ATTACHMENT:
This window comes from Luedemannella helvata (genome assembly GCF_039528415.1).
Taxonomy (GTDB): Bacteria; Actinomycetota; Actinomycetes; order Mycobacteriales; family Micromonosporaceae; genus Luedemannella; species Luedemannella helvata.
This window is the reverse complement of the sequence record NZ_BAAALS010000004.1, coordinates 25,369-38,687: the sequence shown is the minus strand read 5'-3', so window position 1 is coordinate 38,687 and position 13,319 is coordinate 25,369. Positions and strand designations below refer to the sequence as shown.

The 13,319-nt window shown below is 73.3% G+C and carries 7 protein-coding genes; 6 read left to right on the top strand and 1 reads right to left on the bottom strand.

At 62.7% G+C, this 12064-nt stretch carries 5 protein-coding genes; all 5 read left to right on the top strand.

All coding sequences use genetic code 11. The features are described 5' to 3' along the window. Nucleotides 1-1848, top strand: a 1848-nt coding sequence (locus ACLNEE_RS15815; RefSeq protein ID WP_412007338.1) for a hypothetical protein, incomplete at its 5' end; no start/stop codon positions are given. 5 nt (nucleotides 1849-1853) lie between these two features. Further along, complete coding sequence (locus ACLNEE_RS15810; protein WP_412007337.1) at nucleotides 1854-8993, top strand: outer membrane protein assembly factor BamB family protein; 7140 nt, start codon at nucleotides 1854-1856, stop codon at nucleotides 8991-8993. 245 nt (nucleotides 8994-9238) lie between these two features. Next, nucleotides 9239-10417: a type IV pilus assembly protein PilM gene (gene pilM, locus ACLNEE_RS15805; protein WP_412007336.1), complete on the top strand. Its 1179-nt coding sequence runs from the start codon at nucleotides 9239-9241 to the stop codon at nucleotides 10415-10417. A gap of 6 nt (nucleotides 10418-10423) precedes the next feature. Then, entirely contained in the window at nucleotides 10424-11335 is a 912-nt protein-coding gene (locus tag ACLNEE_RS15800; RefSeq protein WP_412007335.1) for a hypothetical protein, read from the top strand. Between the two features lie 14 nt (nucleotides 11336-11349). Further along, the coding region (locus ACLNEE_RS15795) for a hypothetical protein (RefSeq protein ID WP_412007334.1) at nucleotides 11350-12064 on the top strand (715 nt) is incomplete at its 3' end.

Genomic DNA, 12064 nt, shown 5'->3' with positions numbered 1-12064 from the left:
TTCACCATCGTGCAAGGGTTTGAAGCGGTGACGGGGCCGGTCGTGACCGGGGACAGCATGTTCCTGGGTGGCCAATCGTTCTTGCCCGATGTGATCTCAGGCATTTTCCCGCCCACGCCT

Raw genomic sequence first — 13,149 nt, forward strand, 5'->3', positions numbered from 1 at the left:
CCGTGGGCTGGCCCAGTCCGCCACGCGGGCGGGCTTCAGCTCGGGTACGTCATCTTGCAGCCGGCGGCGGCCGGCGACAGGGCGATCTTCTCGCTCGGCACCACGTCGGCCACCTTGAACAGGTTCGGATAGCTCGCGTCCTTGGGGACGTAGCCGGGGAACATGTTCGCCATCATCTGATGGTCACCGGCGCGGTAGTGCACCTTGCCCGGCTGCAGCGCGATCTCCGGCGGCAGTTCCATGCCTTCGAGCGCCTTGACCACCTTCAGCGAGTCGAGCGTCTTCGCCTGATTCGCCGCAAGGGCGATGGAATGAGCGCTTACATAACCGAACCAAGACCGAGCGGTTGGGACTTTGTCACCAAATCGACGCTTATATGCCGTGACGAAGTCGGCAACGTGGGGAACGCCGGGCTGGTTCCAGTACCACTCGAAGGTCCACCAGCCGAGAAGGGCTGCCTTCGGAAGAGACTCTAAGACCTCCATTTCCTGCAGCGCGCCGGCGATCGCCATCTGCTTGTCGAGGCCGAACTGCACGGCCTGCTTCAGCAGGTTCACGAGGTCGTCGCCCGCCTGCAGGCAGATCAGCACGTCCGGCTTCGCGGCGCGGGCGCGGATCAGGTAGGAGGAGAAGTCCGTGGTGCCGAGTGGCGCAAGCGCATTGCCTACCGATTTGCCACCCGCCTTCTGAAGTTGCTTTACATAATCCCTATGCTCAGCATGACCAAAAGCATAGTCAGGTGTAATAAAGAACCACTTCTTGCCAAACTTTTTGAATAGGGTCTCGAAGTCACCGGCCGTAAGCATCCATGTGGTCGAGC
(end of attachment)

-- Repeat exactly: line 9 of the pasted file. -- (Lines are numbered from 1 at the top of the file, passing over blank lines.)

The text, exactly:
Raw genomic sequence first — 13,149 nt, forward strand, 5'->3', positions numbered from 1 at the left: